Finney’s Findings

This morning we learned that another terror-style attack took place, this time in London at the Parliament building. It is worth noting that the identities of the attackers and their motivations have not yet been publicly released (at least not at the time that I write this).
However, on social media, in the news and in government people are once again asking: Should we blame Islam? Can we trust Islam? And why do they hate us?

In February, the Pew Research Center released a report on Islam, in which they found, among other things, that Muslims are overwhelmingly opposed to groups like ISIS (the Islamic State organization that claims responsibility for many acts of terror). The report states “Muslims mostly say that suicide bombings and other forms of violence against civilians in the name of Islam are rarely or never justified, including 92% in Indonesia and 91% in Iraq. In the United States, a 2011 survey found that 86% of Muslims say such tactics are rarely or never justified.”

While data like this should be reassuring, Fox News’ lead story on the attack references ISIS, reminding readers that ISIS “claimed responsibility for the coordinated suicide bombings last year…” and that “ISIS has long promoted the use of vehicles and knives in attacks,” both of which were used in this incident. Breitbart News reported earlier today that the identity had been confirmed as a “ radical Islamist convert Trevor Brooks, now known as Abu Izzadeen,” a confirmation that was later retracted (because, as it turns out, Izzadeen is in prison). CNN does not mention Islam or ISIS in their headline coverage of the attack.

The Pew report continues, “In many cases, people in countries with large Muslim populations are as concerned as Western nations about the threat of Islamic extremism, and have become increasingly concerned in recent years.”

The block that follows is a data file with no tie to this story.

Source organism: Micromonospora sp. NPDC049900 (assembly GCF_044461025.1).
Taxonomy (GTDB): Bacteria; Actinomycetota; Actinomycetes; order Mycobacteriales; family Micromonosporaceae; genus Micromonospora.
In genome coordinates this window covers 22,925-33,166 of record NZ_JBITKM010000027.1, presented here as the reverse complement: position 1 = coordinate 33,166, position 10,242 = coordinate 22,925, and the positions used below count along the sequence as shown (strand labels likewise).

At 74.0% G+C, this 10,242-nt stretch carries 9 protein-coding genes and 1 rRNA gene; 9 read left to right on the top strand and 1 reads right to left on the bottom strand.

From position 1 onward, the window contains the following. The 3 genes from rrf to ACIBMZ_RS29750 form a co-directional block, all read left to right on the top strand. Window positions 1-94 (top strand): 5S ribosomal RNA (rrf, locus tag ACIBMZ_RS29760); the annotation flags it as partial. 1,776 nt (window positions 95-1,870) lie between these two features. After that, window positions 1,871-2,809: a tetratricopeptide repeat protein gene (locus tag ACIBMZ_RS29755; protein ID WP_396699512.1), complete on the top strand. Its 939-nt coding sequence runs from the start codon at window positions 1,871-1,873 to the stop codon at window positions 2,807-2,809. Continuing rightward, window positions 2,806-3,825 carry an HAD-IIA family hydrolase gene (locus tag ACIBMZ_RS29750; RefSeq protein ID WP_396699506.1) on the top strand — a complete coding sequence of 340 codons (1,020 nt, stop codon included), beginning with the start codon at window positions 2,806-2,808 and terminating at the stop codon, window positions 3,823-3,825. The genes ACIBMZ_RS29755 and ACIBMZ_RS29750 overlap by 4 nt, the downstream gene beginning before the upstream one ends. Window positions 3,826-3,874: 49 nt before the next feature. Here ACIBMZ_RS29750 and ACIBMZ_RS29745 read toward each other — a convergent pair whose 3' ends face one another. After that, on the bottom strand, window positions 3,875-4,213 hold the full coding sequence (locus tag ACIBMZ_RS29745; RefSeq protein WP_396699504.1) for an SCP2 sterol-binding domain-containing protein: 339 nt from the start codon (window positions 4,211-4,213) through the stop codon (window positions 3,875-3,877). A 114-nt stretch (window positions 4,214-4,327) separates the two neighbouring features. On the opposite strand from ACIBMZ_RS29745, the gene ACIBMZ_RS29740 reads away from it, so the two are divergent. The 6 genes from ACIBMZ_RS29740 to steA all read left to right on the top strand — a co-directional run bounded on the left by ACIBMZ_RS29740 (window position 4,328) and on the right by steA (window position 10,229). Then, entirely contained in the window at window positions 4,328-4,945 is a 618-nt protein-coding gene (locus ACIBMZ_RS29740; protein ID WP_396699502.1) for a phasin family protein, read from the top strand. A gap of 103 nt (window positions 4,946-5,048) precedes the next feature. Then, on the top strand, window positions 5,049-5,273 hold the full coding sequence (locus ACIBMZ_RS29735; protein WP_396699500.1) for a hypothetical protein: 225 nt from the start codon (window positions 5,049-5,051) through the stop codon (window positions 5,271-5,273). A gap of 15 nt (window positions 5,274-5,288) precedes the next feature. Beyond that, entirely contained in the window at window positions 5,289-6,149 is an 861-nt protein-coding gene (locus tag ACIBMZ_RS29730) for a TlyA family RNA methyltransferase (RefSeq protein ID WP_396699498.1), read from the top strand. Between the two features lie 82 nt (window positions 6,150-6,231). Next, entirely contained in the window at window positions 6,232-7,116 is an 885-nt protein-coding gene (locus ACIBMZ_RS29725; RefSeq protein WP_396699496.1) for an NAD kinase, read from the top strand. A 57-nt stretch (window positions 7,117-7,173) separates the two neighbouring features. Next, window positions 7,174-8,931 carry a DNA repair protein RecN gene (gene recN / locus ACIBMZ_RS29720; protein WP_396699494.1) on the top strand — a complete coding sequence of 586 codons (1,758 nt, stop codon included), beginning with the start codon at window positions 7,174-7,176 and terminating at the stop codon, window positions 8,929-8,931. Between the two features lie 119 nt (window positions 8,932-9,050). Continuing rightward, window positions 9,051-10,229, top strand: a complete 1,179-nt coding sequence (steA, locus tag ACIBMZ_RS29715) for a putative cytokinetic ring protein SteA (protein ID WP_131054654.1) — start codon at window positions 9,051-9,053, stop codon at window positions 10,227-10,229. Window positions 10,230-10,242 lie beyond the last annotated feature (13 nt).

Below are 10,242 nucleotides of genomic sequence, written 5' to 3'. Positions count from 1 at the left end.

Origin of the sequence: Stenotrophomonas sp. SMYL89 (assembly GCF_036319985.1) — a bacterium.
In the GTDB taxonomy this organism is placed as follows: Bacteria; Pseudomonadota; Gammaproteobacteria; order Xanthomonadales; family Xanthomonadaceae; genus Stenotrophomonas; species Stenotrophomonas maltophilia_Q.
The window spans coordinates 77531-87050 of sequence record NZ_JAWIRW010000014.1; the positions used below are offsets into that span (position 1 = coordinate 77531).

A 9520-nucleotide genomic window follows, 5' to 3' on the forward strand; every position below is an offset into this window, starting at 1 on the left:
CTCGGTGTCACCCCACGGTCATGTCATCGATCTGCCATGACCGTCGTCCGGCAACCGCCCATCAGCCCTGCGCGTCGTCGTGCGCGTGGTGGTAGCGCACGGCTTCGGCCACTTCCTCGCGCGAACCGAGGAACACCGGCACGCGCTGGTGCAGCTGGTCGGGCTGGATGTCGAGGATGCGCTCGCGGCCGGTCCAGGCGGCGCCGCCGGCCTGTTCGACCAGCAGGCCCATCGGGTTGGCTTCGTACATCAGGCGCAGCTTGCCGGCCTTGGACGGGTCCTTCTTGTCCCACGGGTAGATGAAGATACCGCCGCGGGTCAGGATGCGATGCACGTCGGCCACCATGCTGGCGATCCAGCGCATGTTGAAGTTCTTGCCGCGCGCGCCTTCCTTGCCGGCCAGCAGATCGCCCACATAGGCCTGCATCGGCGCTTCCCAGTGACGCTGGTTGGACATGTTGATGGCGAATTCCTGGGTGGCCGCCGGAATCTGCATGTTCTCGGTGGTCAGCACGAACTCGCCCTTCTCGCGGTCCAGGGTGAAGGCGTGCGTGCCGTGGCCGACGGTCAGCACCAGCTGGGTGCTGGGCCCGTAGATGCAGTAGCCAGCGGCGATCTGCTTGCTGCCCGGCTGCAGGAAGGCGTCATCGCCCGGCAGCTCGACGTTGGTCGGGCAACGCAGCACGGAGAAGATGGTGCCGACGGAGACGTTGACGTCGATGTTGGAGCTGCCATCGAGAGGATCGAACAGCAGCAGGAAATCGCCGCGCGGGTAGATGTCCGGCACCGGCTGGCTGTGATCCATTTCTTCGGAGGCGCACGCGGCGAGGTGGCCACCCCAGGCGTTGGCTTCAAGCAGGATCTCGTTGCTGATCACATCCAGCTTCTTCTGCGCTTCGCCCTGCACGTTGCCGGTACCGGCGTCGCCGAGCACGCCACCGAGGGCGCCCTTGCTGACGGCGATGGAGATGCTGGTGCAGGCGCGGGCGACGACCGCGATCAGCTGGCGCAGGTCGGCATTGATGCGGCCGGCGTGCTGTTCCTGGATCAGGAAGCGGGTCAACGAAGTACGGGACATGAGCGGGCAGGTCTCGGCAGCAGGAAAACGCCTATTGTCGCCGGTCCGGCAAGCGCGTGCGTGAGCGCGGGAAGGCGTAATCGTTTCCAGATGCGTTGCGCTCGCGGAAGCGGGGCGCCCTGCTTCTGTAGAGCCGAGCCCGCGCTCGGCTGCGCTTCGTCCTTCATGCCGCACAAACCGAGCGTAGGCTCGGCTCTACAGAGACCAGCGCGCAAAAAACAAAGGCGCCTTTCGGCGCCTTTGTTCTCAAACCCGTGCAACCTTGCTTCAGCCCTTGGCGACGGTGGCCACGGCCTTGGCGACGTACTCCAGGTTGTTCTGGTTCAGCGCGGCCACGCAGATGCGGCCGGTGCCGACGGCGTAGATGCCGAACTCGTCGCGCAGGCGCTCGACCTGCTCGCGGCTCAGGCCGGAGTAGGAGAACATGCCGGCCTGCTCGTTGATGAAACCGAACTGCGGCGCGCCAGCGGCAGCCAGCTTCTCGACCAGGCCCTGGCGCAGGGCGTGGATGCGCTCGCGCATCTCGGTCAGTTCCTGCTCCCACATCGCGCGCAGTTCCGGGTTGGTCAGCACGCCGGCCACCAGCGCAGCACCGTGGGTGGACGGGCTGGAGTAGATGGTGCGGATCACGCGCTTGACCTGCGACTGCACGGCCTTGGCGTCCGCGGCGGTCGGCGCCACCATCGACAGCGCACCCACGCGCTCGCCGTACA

The thing is, radicalism is not isolated to Islam and the behaviors and ideologies of radicals are not tied to any religion. Instead, considerable research suggests that radicalism is a symptom of deprivation and hopelessness, and the fact is that people become radicalized when they find hope in organizations that provide it to them.

In the New Yorker in December, 2005, Pulitzer Prize winning author Steve Coll writes that the Muslim Brotherhood, of which Osama bin Laden was a member, “operated both in the open and in secret, through peaceful political campaigning and through support for terrorism.” In much the same way that cults and other similar organizations work, ISIS and other organizations develop group cohesion and adherence through after-school sports and other programs, in which they teach trust and provide space for disaffected youths (and others).

There are important reasons why President Obama refused to tie radicalism to Islam. Among them are the fact that radicalism transcends all religious traditions and that the doctrine of radicalism frequently contradicts the teachings of religions – even Islam. Just as importantly to my mind, for the president to tie radicalism and terrorism to Islam is to further alienate Muslims, which might actually result in the creation of more disaffection, isolation, deprivation, hopelessnesses, and, ultimately more radicalism.

And I don’t just mean Islamic radicalism, I also mean anti-Islamic radicalism, which is also a thing.

– Dr. Mark Finney

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